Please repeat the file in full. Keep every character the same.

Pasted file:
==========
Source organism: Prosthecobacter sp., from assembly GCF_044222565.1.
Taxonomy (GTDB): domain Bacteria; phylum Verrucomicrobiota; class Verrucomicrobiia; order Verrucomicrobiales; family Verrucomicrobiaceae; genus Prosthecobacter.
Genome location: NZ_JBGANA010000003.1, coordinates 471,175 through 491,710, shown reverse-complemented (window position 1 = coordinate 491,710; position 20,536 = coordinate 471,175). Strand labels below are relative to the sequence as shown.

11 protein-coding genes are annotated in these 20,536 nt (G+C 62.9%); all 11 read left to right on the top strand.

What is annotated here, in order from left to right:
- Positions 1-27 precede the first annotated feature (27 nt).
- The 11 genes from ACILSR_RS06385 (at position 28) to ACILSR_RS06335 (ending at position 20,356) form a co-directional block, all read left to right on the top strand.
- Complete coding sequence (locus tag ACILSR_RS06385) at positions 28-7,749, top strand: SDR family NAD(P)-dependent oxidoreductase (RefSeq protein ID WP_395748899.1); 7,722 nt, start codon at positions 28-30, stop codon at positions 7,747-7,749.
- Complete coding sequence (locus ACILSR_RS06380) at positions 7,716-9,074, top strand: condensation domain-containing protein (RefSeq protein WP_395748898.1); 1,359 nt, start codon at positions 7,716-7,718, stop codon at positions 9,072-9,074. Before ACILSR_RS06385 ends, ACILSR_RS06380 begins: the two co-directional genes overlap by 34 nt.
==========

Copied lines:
Source organism: Prosthecobacter sp., from assembly GCF_044222565.1.
Taxonomy (GTDB): domain Bacteria; phylum Verrucomicrobiota; class Verrucomicrobiia; order Verrucomicrobiales; family Verrucomicrobiaceae; genus Prosthecobacter.
Genome location: NZ_JBGANA010000003.1, coordinates 471,175 through 491,710, shown reverse-complemented (window position 1 = coordinate 491,710; position 20,536 = coordinate 471,175). Strand labels below are relative to the sequence as shown.

11 protein-coding genes are annotated in these 20,536 nt (G+C 62.9%); all 11 read left to right on the top strand.

What is annotated here, in order from left to right:
- Positions 1-27 precede the first annotated feature (27 nt).
- The 11 genes from ACILSR_RS06385 (at position 28) to ACILSR_RS06335 (ending at position 20,356) form a co-directional block, all read left to right on the top strand.
- Complete coding sequence (locus tag ACILSR_RS06385) at positions 28-7,749, top strand: SDR family NAD(P)-dependent oxidoreductase (RefSeq protein ID WP_395748899.1); 7,722 nt, start codon at positions 28-30, stop codon at positions 7,747-7,749.
- Complete coding sequence (locus ACILSR_RS06380) at positions 7,716-9,074, top strand: condensation domain-containing protein (RefSeq protein WP_395748898.1); 1,359 nt, start codon at positions 7,716-7,718, stop codon at positions 9,072-9,074. Before ACILSR_RS06385 ends, ACILSR_RS06380 begins: the two co-directional genes overlap by 34 nt.